IAS Gyan

Daily News Analysis


21st September, 2019


Plastic waste of brand owners: NGT raps Govt for delay in drawing up recycle norms

Plastic Ban

The National Green Tribunal (NGT) has pulled up the Ministry of Environment, Forest and Climate Change for a three-year delay in drawing up a national framework for recycling of plastic waste by brand owners and plastic producers.

Court Observation:

-       The tribunal directed the ministry to finalise the guidelines within two months.

-       Petition was seeking direction over Extended Producer Responsibility (EPR), under which plastic producers and brand owners are required to recycle their plastic waste.

-       It will be appropriate that the MoEF&CC concludes the long pending issue of framing a national framework on EPR within two months instead of adopting long winding procedure which has been going on for more than two years.

-       The issue has been going for last two years.

-       The last such meeting was held on 31.05.2019. The minutes of the meeting do not indicate any tangible action beyond recording suggestions.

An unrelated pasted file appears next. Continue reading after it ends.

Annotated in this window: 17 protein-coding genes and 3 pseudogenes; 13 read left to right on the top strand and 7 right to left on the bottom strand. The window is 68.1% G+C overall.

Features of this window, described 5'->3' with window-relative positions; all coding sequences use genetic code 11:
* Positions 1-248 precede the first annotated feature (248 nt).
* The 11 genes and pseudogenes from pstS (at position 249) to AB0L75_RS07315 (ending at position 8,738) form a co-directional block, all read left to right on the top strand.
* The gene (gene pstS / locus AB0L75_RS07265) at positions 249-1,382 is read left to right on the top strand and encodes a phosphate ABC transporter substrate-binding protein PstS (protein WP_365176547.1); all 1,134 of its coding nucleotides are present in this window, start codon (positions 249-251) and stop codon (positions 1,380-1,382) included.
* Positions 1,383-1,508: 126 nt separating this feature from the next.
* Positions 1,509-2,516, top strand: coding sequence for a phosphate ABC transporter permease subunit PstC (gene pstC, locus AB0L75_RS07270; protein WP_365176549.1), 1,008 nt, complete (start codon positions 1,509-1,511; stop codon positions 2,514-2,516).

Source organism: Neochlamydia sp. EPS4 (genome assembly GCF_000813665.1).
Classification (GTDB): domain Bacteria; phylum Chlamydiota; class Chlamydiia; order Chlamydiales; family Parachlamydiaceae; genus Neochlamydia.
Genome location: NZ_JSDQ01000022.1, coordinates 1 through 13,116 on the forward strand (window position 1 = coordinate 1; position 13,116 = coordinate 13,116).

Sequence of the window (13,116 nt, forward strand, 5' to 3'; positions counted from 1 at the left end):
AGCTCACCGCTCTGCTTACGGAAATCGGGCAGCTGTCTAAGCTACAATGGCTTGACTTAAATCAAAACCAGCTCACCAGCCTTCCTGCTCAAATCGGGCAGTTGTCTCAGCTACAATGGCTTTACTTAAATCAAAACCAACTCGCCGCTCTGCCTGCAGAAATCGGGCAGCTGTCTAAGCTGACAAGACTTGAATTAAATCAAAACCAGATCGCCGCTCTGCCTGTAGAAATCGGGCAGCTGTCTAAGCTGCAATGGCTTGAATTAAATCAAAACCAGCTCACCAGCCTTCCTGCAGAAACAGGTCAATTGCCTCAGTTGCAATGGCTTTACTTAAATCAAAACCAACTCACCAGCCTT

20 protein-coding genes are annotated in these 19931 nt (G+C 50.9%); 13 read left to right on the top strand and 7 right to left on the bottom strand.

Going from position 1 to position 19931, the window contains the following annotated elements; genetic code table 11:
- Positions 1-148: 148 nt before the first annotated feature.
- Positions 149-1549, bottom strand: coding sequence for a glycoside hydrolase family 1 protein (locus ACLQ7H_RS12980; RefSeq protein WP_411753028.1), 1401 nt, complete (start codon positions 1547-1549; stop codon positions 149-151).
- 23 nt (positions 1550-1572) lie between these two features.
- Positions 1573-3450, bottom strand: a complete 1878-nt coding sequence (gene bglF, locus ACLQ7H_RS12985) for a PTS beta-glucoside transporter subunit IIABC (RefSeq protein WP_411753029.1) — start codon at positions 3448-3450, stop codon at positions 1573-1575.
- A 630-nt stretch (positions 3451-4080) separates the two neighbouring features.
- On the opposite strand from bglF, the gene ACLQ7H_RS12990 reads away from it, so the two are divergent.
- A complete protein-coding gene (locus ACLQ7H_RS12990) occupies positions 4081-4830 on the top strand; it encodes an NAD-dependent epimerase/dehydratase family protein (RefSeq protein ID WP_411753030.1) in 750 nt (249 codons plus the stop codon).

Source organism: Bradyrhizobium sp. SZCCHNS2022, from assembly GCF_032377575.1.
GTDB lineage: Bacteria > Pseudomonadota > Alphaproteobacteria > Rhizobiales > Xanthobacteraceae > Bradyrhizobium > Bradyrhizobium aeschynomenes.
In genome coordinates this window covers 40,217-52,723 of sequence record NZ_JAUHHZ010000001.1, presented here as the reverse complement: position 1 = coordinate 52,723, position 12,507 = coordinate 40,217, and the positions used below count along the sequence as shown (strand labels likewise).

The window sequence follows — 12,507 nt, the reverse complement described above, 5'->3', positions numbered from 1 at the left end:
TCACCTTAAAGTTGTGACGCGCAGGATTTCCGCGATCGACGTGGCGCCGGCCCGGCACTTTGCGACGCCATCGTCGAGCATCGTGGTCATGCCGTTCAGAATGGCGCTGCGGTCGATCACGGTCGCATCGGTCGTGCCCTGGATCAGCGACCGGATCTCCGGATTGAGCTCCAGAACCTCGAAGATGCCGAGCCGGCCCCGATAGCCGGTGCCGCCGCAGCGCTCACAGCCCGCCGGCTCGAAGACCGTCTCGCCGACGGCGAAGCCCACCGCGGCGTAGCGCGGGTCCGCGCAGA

-       The minutes of the meeting also show that except a joint secretary, all other participants representing government are of junior level.

Reference: https://indianexpress.com/article/india/plastic-waste-of-brand-owners-ngt-raps-govt-for-delay-in-drawing-up-recycle-norms-6015208/


Northern Zonal Council meet Shah calls upon states to discuss, resolve water issues

The issues of sharing water and power dominated the 29th meeting of the Northern Zonal Council chaired by Union Home Minister Amit Shah here on Friday.

-       States to give their suggestions for improvements in the Indian Penal Code and Criminal Procedure Code.

-       Quite a few inter-state water and power issues were discussed in detail to consider view points of various sides involved.

-       It was decided that all Chief Ministers concerned need to sit once again together at the Government of India level along with organisations concerned to resolve the same in a time-bound manner.